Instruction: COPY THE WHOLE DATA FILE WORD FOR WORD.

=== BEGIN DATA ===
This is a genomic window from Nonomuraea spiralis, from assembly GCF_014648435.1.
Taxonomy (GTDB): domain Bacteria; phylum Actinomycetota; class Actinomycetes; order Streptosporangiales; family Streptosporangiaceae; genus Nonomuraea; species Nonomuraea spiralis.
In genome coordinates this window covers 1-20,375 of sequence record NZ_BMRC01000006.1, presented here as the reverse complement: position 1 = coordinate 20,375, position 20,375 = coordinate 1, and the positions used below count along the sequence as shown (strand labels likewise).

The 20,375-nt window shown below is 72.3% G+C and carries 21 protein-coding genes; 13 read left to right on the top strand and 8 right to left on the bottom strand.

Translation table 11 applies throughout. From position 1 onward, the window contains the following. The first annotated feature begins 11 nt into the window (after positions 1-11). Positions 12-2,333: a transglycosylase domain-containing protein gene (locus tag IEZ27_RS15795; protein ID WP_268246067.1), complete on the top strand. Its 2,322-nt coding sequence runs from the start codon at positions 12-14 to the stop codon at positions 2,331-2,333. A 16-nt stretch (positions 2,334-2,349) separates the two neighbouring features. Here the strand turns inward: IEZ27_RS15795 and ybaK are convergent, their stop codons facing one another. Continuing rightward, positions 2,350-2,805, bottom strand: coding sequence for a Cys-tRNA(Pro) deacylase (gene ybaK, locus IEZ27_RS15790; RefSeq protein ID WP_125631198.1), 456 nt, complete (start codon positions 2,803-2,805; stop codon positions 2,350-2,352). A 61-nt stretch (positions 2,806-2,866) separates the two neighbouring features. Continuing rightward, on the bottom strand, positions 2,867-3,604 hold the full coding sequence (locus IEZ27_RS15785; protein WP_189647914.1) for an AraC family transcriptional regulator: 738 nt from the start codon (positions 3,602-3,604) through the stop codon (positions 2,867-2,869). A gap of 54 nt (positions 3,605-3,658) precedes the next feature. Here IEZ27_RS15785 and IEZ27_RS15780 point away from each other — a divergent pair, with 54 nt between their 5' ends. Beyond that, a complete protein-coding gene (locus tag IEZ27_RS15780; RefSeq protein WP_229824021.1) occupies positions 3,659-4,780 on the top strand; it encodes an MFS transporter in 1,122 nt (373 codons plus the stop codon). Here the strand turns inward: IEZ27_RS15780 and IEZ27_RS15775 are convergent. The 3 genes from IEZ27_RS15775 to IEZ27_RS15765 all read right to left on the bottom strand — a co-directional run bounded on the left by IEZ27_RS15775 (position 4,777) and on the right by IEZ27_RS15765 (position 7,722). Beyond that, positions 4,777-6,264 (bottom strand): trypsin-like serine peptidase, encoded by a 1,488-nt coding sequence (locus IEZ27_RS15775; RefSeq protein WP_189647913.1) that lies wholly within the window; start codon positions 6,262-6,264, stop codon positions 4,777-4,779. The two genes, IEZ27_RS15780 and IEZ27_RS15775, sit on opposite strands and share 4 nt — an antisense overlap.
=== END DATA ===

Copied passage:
This is a genomic window from Nonomuraea spiralis, from assembly GCF_014648435.1.
Taxonomy (GTDB): domain Bacteria; phylum Actinomycetota; class Actinomycetes; order Streptosporangiales; family Streptosporangiaceae; genus Nonomuraea; species Nonomuraea spiralis.
In genome coordinates this window covers 1-20,375 of sequence record NZ_BMRC01000006.1, presented here as the reverse complement: position 1 = coordinate 20,375, position 20,375 = coordinate 1, and the positions used below count along the sequence as shown (strand labels likewise).

The 20,375-nt window shown below is 72.3% G+C and carries 21 protein-coding genes; 13 read left to right on the top strand and 8 right to left on the bottom strand.

Translation table 11 applies throughout. From position 1 onward, the window contains the following. The first annotated feature begins 11 nt into the window (after positions 1-11). Positions 12-2,333: a transglycosylase domain-containing protein gene (locus tag IEZ27_RS15795; protein ID WP_268246067.1), complete on the top strand. Its 2,322-nt coding sequence runs from the start codon at positions 12-14 to the stop codon at positions 2,331-2,333. A 16-nt stretch (positions 2,334-2,349) separates the two neighbouring features. Here the strand turns inward: IEZ27_RS15795 and ybaK are convergent, their stop codons facing one another. Continuing rightward, positions 2,350-2,805, bottom strand: coding sequence for a Cys-tRNA(Pro) deacylase (gene ybaK, locus IEZ27_RS15790; RefSeq protein ID WP_125631198.1), 456 nt, complete (start codon positions 2,803-2,805; stop codon positions 2,350-2,352). A 61-nt stretch (positions 2,806-2,866) separates the two neighbouring features. Continuing rightward, on the bottom strand, positions 2,867-3,604 hold the full coding sequence (locus IEZ27_RS15785; protein WP_189647914.1) for an AraC family transcriptional regulator: 738 nt from the start codon (positions 3,602-3,604) through the stop codon (positions 2,867-2,869). A gap of 54 nt (positions 3,605-3,658) precedes the next feature. Here IEZ27_RS15785 and IEZ27_RS15780 point away from each other — a divergent pair, with 54 nt between their 5' ends. Beyond that, a complete protein-coding gene (locus tag IEZ27_RS15780; RefSeq protein WP_229824021.1) occupies positions 3,659-4,780 on the top strand; it encodes an MFS transporter in 1,122 nt (373 codons plus the stop codon). Here the strand turns inward: IEZ27_RS15780 and IEZ27_RS15775 are convergent. The 3 genes from IEZ27_RS15775 to IEZ27_RS15765 all read right to left on the bottom strand — a co-directional run bounded on the left by IEZ27_RS15775 (position 4,777) and on the right by IEZ27_RS15765 (position 7,722). Beyond that, positions 4,777-6,264 (bottom strand): trypsin-like serine peptidase, encoded by a 1,488-nt coding sequence (locus IEZ27_RS15775; RefSeq protein WP_189647913.1) that lies wholly within the window; start codon positions 6,262-6,264, stop codon positions 4,777-4,779. The two genes, IEZ27_RS15780 and IEZ27_RS15775, sit on opposite strands and share 4 nt — an antisense overlap.